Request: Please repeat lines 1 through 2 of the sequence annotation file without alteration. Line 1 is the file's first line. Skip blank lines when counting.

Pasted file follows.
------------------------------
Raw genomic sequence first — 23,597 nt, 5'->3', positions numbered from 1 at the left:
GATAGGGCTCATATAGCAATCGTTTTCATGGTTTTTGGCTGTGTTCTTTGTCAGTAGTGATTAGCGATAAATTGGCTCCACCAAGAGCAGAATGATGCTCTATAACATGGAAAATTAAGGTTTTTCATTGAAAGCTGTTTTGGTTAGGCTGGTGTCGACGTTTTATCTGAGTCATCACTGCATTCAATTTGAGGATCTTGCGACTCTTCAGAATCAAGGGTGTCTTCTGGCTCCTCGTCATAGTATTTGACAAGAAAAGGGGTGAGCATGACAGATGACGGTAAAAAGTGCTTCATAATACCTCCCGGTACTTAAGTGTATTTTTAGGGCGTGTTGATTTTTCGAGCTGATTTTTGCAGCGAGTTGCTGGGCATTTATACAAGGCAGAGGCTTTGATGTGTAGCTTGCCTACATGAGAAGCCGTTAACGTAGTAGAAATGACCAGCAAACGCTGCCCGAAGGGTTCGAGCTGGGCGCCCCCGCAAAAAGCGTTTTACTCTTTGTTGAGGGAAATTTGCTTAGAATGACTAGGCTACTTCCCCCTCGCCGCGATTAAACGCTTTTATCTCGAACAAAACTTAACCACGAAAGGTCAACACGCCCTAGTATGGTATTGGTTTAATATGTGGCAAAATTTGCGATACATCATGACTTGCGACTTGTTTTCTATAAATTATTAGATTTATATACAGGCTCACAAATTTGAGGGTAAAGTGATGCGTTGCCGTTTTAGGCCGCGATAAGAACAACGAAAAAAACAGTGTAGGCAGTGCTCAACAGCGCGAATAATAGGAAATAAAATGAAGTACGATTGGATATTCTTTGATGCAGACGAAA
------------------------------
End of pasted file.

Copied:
Raw genomic sequence first — 23,597 nt, 5'->3', positions numbered from 1 at the left:
GATAGGGCTCATATAGCAATCGTTTTCATGGTTTTTGGCTGTGTTCTTTGTCAGTAGTGATTAGCGATAAATTGGCTCCACCAAGAGCAGAATGATGCTCTATAACATGGAAAATTAAGGTTTTTCATTGAAAGCTGTTTTGGTTAGGCTGGTGTCGACGTTTTATCTGAGTCATCACTGCATTCAATTTGAGGATCTTGCGACTCTTCAGAATCAAGGGTGTCTTCTGGCTCCTCGTCATAGTATTTGACAAGAAAAGGGGTGAGCATGACAGATGACGGTAAAAAGTGCTTCATAATACCTCCCGGTACTTAAGTGTATTTTTAGGGCGTGTTGATTTTTCGAGCTGATTTTTGCAGCGAGTTGCTGGGCATTTATACAAGGCAGAGGCTTTGATGTGTAGCTTGCCTACATGAGAAGCCGTTAACGTAGTAGAAATGACCAGCAAACGCTGCCCGAAGGGTTCGAGCTGGGCGCCCCCGCAAAAAGCGTTTTACTCTTTGTTGAGGGAAATTTGCTTAGAATGACTAGGCTACTTCCCCCTCGCCGCGATTAAACGCTTTTATCTCGAACAAAACTTAACCACGAAAGGTCAACACGCCCTAGTATGGTATTGGTTTAATATGTGGCAAAATTTGCGATACATCATGACTTGCGACTTGTTTTCTATAAATTATTAGATTTATATACAGGCTCACAAATTTGAGGGTAAAGTGATGCGTTGCCGTTTTAGGCCGCGATAAGAACAACGAAAAAAACAGTGTAGGCAGTGCTCAACAGCGCGAATAATAGGAAATAAAATGAAGTACGATTGGATATTCTTTGATGCAGACGAAA